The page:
Federal officials for the first time are recommending that young children and pregnant or breastfeeding women eat a minimum of two to three servings a week of fish that is low in mercury, in order to give them important health benefits.
Current guidelines, released a decade ago, focused on limiting the amount of fish consumed by women who are pregnant or breastfeeding, due to concerns about contamination from methylmercury, which can cause brain damage, especially to developing brains, said Elizabeth Southerland of the Environmental Protection Agency, which released the new guidelines along with the Food and Drug Administration.
That advice apparently scared a lot of women into avoiding fish altogether. Research has shown that 21% of pregnant women ate no fish at all in the past month, said Stephen Ostroff, acting chief scientist at the FDA. Even among women who consumed fish, half ate fewer than 2 ounces a week.
But fish contain heart-healthy oils, such as omega-3 fatty acids, says Edward R.B. McCabe, medical director of the March of Dimes Foundation. There's also limited evidence that fish oils may promote a baby's brain development. McCabe praised the agencies' decision to encourage more fish consumption, along with a balanced diet.
"There are so many women who are missing out on the benefits," Southerland says.
So now, instead of telling these women to eat no more than two servings of fish a week, officials advise them to eat at least two servings and up to three servings a week of fish that's low in mercury. Officials continue to advise women to avoid four fish with higher mercury levels: shark; swordfish; king mackerel and tilefish from the Gulf of Mexico. Those four fish make up less than 2% of fish sold in the USA, Ostroff says.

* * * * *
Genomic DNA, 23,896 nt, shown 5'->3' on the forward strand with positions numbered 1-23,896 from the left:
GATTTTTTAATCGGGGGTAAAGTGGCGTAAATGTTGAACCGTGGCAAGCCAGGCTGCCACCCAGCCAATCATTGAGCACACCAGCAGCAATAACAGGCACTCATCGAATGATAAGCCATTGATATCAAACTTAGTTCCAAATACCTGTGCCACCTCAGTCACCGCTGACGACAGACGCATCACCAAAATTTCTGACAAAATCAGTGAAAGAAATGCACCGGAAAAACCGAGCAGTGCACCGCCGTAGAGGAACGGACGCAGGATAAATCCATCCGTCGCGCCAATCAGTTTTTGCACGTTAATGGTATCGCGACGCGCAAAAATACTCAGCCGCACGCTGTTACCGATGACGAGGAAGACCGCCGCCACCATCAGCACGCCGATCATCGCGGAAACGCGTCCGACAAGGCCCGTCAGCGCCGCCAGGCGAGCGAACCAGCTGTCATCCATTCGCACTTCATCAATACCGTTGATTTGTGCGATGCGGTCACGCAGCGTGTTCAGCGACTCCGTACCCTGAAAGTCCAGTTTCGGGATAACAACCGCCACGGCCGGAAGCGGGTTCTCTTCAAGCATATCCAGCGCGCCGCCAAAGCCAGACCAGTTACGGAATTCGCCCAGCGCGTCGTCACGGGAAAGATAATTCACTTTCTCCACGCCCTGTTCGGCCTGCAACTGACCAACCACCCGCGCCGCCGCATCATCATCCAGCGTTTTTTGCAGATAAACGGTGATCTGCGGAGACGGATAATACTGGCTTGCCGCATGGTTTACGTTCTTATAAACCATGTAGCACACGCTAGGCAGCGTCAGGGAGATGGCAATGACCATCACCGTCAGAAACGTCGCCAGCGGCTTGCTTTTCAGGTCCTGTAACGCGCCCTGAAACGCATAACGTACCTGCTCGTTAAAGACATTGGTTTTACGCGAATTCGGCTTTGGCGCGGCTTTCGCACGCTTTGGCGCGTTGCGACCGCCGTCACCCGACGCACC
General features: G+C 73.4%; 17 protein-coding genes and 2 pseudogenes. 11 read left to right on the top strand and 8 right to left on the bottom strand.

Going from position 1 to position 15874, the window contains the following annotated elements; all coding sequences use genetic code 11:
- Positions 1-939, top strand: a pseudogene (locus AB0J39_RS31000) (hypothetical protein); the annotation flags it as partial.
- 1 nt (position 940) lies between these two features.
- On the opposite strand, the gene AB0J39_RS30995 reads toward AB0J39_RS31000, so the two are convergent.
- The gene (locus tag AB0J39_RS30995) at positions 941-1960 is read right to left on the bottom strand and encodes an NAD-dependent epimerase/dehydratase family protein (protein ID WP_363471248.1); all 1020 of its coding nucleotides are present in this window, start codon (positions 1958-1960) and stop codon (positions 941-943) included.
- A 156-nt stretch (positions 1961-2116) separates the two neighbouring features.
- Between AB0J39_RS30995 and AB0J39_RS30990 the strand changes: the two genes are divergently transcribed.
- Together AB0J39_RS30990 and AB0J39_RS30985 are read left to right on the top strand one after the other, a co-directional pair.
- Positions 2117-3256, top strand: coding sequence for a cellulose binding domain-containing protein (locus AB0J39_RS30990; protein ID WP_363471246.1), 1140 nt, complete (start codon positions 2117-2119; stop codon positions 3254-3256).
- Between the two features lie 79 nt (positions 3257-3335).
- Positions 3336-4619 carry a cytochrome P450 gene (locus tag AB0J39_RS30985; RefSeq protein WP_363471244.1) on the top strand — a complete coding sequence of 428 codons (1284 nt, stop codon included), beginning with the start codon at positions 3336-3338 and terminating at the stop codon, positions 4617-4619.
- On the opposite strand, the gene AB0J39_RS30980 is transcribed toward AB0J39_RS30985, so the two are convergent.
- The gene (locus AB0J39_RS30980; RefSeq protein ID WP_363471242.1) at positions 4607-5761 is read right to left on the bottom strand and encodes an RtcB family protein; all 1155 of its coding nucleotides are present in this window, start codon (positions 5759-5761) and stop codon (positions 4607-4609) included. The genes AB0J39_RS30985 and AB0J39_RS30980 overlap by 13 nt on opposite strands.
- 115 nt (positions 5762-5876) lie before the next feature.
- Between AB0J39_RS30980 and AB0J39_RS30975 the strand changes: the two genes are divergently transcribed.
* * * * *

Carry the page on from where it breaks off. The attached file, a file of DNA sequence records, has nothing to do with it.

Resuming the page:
Nine of the 10 most frequently sold fish in the USA are lower in mercury, Ostroff says. The fish used in fish sticks and other commercial products is also usually low in mercury, he said. Fish that are lower in mercury include shrimp, pollock, salmon, canned light tuna, tilapia, catfish and cod, he said.
"The health benefits far outweigh any risk," Ostroff says.
The draft's updated advice did recommend that pregnant or breastfeeding women limit their consumption of white (also called albacore) tuna to 6 ounces a week.
Pregnant women and women who are breastfeeding should avoid albacore, Edward Groth III, a food safety scientist and adviser to the non-profit Mercury Policy Project, said in a statement.
"Given the enormous role tuna plays in U.S. mercury exposure, if women are going to eat more fish and also reduce their mercury exposure, they simply have to strictly limit their tuna consumption," Groth said.
Light tuna accounts for 70% of U.S. canned or pouched tuna consumption, according to the National Fisheries Institute. The other 30% is made up of white, also called albacore, tuna.
Contributing: Elizabeth Weise